One of the things it needs to know when it starts up is which scene to start in. So we need to set the default scene in our OnCreate method.

Also the engine can operate with various Layers, allowing you to have a background and a foreground and to simulate height and depth for 2D games. While we set the default scene, we are going set the default layer as well.

Even if you are copying and pasting the code, it is a good idea to try to run it and make sure you don’t get any errors.

Add Update and Render Methods

The final part of our setup is going to be adding the OnUpdate and OnRender functions. We will go ahead and use the engine to draw some text in them just to make sure they are working.

Here we create our OnUpdate method and call the engine’s Update method. First we find out how long it has been since we last called this method with CalcDeltaTime. Then we divide that by what we expect our framerate to be in order to get a speed factor to pass to our the engine’s Update method. This will ultimately affect each object when we modify it’s speed later.

In our OnRender method we clear off the screen and make it completely red. Then we set the color of what we are about to draw. After that we draw text that shows the position of our cursor or our touch input in relation to our game.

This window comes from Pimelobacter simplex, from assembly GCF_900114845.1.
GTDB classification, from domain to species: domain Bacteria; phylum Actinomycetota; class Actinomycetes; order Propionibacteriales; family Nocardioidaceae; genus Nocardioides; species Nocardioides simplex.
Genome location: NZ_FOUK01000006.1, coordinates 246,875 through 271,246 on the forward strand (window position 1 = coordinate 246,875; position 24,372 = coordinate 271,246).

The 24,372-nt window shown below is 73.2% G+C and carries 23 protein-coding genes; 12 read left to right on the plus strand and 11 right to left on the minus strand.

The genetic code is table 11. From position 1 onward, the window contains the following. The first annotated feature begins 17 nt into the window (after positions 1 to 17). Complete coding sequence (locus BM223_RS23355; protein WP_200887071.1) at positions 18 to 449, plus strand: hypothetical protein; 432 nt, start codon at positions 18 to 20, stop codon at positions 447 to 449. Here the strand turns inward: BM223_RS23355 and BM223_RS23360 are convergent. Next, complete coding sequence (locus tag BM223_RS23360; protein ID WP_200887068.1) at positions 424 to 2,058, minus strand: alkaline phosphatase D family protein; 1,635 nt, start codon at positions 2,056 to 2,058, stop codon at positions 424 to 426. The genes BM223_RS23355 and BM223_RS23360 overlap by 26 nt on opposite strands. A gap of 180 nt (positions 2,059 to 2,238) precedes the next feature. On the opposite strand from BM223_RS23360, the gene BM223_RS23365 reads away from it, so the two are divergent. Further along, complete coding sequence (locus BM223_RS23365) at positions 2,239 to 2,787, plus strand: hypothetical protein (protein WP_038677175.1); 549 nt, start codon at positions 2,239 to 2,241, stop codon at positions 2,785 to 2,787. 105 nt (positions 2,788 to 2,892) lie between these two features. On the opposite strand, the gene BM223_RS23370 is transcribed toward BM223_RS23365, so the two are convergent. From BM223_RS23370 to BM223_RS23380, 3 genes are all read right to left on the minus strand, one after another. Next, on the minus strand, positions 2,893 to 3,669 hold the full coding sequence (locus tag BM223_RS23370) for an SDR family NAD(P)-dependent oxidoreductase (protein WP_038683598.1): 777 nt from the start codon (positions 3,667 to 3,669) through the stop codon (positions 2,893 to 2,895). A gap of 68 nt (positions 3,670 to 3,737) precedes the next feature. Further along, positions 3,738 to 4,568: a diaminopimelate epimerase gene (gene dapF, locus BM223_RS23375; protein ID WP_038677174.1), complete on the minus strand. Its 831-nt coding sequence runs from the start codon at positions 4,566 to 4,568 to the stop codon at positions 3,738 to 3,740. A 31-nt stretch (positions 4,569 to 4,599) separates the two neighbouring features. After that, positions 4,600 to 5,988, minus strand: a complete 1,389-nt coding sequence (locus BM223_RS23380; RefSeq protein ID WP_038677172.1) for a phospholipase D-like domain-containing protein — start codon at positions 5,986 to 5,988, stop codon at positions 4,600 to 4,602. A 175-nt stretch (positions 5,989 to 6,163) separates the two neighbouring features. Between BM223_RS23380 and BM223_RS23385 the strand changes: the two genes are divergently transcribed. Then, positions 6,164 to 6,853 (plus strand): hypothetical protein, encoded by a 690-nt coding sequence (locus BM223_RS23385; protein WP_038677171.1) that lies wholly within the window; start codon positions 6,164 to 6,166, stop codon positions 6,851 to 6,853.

Run it now and test it out.

Setup Complete

Now that we have a basic shell for our game we can start adding the various scenes and objects together to make our game.

Tutorial Part 4
Tutorial Part 6

Monkey-X Frameworks and Physics Modules

One of the useful ideas I picked up from reading a book on how to make games with PhaserJS, was to take a look at the various frameworks and modules that had been built already for Monkey-X.

I have been slowing myself down by trying to handle some of the specifics of the game directly instead of building on the work of others.

The thing I am looking for most is a physics frameworks. Nothing says edge case like handling collisions of various shapes.

Some GUI help would be nice too.